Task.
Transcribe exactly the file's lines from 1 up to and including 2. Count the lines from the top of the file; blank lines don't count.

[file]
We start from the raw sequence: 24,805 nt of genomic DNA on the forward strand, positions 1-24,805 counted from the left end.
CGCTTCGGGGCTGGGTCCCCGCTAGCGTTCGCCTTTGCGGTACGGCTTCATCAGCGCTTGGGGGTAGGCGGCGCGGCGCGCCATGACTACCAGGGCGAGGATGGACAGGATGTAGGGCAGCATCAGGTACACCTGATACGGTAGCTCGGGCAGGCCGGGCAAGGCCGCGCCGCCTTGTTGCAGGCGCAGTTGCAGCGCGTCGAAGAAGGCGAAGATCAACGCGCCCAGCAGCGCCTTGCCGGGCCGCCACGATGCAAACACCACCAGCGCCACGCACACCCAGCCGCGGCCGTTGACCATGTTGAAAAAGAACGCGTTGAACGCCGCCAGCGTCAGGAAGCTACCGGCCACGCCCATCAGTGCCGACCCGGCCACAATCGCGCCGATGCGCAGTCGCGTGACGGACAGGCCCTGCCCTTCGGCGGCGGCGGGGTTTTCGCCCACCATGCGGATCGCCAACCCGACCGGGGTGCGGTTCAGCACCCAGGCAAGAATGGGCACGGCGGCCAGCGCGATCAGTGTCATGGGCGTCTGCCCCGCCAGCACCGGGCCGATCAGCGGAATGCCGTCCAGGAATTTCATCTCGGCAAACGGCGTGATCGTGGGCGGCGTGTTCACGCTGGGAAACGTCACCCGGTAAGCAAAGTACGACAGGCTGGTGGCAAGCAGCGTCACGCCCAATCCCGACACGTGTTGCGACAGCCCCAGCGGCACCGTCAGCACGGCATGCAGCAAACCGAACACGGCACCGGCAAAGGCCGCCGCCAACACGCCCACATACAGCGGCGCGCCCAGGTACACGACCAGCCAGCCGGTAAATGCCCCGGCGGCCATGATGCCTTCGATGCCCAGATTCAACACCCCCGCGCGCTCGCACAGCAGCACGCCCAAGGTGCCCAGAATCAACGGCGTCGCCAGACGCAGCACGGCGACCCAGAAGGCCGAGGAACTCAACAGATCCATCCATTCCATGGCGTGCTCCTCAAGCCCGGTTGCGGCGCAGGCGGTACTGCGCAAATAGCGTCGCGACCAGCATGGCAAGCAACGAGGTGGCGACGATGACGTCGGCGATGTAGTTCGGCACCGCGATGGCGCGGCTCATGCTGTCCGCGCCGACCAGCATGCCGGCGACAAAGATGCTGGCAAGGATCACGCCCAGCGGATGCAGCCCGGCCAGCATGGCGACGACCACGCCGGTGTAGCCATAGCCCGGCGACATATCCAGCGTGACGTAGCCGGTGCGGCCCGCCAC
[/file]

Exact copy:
We start from the raw sequence: 24,805 nt of genomic DNA on the forward strand, positions 1-24,805 counted from the left end.
CGCTTCGGGGCTGGGTCCCCGCTAGCGTTCGCCTTTGCGGTACGGCTTCATCAGCGCTTGGGGGTAGGCGGCGCGGCGCGCCATGACTACCAGGGCGAGGATGGACAGGATGTAGGGCAGCATCAGGTACACCTGATACGGTAGCTCGGGCAGGCCGGGCAAGGCCGCGCCGCCTTGTTGCAGGCGCAGTTGCAGCGCGTCGAAGAAGGCGAAGATCAACGCGCCCAGCAGCGCCTTGCCGGGCCGCCACGATGCAAACACCACCAGCGCCACGCACACCCAGCCGCGGCCGTTGACCATGTTGAAAAAGAACGCGTTGAACGCCGCCAGCGTCAGGAAGCTACCGGCCACGCCCATCAGTGCCGACCCGGCCACAATCGCGCCGATGCGCAGTCGCGTGACGGACAGGCCCTGCCCTTCGGCGGCGGCGGGGTTTTCGCCCACCATGCGGATCGCCAACCCGACCGGGGTGCGGTTCAGCACCCAGGCAAGAATGGGCACGGCGGCCAGCGCGATCAGTGTCATGGGCGTCTGCCCCGCCAGCACCGGGCCGATCAGCGGAATGCCGTCCAGGAATTTCATCTCGGCAAACGGCGTGATCGTGGGCGGCGTGTTCACGCTGGGAAACGTCACCCGGTAAGCAAAGTACGACAGGCTGGTGGCAAGCAGCGTCACGCCCAATCCCGACACGTGTTGCGACAGCCCCAGCGGCACCGTCAGCACGGCATGCAGCAAACCGAACACGGCACCGGCAAAGGCCGCCGCCAACACGCCCACATACAGCGGCGCGCCCAGGTACACGACCAGCCAGCCGGTAAATGCCCCGGCGGCCATGATGCCTTCGATGCCCAGATTCAACACCCCCGCGCGCTCGCACAGCAGCACGCCCAAGGTGCCCAGAATCAACGGCGTCGCCAGACGCAGCACGGCGACCCAGAAGGCCGAGGAACTCAACAGATCCATCCATTCCATGGCGTGCTCCTCAAGCCCGGTTGCGGCGCAGGCGGTACTGCGCAAATAGCGTCGCGACCAGCATGGCAAGCAACGAGGTGGCGACGATGACGTCGGCGATGTAGTTCGGCACCGCGATGGCGCGGCTCATGCTGTCCGCGCCGACCAGCATGCCGGCGACAAAGATGCTGGCAAGGATCACGCCCAGCGGATGCAGCCCGGCCAGCATGGCGACGACCACGCCGGTGTAGCCATAGCCCGGCGACATATCCAGCGTGACGTAGCCGGTGCGGCCCGCCAC